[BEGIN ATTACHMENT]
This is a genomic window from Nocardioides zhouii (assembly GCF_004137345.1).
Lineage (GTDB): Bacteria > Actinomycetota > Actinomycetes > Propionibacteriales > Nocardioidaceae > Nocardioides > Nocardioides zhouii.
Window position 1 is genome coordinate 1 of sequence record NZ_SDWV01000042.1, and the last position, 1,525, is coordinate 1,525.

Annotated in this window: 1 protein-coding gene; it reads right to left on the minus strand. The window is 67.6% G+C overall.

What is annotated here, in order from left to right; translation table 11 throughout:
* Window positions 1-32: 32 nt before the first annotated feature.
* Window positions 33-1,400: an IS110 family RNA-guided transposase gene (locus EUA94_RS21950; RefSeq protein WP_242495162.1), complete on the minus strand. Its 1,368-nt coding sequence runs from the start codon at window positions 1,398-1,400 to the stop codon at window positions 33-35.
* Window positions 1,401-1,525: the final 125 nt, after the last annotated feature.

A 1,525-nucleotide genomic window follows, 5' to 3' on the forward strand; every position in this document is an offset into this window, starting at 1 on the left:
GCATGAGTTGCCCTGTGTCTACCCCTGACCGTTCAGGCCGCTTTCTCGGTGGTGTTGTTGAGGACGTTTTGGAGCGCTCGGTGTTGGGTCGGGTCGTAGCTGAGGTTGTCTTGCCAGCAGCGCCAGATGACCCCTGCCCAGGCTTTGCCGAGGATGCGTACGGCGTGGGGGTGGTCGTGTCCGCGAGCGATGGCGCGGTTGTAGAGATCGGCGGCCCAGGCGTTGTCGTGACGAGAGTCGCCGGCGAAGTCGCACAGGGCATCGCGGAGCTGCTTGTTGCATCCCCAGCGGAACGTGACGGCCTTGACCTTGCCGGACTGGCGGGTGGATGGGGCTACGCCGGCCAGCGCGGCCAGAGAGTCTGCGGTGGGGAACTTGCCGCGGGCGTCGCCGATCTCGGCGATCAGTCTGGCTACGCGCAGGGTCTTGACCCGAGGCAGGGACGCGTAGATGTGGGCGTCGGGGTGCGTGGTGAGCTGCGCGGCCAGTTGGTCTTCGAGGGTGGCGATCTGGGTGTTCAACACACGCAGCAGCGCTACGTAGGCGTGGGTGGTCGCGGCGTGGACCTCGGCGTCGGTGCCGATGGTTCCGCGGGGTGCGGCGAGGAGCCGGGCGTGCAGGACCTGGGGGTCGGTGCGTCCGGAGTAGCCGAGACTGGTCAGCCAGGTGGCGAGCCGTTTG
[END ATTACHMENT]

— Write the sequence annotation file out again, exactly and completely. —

This is a genomic window from Nocardioides zhouii (assembly GCF_004137345.1).
Lineage (GTDB): Bacteria > Actinomycetota > Actinomycetes > Propionibacteriales > Nocardioidaceae > Nocardioides > Nocardioides zhouii.
Window position 1 is genome coordinate 1 of sequence record NZ_SDWV01000042.1, and the last position, 1,525, is coordinate 1,525.

Annotated in this window: 1 protein-coding gene; it reads right to left on the minus strand. The window is 67.6% G+C overall.

What is annotated here, in order from left to right; translation table 11 throughout:
* Window positions 1-32: 32 nt before the first annotated feature.
* Window positions 33-1,400: an IS110 family RNA-guided transposase gene (locus EUA94_RS21950; RefSeq protein WP_242495162.1), complete on the minus strand. Its 1,368-nt coding sequence runs from the start codon at window positions 1,398-1,400 to the stop codon at window positions 33-35.
* Window positions 1,401-1,525: the final 125 nt, after the last annotated feature.

A 1,525-nucleotide genomic window follows, 5' to 3' on the forward strand; every position in this document is an offset into this window, starting at 1 on the left:
GCATGAGTTGCCCTGTGTCTACCCCTGACCGTTCAGGCCGCTTTCTCGGTGGTGTTGTTGAGGACGTTTTGGAGCGCTCGGTGTTGGGTCGGGTCGTAGCTGAGGTTGTCTTGCCAGCAGCGCCAGATGACCCCTGCCCAGGCTTTGCCGAGGATGCGTACGGCGTGGGGGTGGTCGTGTCCGCGAGCGATGGCGCGGTTGTAGAGATCGGCGGCCCAGGCGTTGTCGTGACGAGAGTCGCCGGCGAAGTCGCACAGGGCATCGCGGAGCTGCTTGTTGCATCCCCAGCGGAACGTGACGGCCTTGACCTTGCCGGACTGGCGGGTGGATGGGGCTACGCCGGCCAGCGCGGCCAGAGAGTCTGCGGTGGGGAACTTGCCGCGGGCGTCGCCGATCTCGGCGATCAGTCTGGCTACGCGCAGGGTCTTGACCCGAGGCAGGGACGCGTAGATGTGGGCGTCGGGGTGCGTGGTGAGCTGCGCGGCCAGTTGGTCTTCGAGGGTGGCGATCTGGGTGTTCAACACACGCAGCAGCGCTACGTAGGCGTGGGTGGTCGCGGCGTGGACCTCGGCGTCGGTGCCGATGGTTCCGCGGGGTGCGGCGAGGAGCCGGGCGTGCAGGACCTGGGGGTCGGTGCGTCCGGAGTAGCCGAGACTGGTCAGCCAGGTGGCGAGCCGTTTG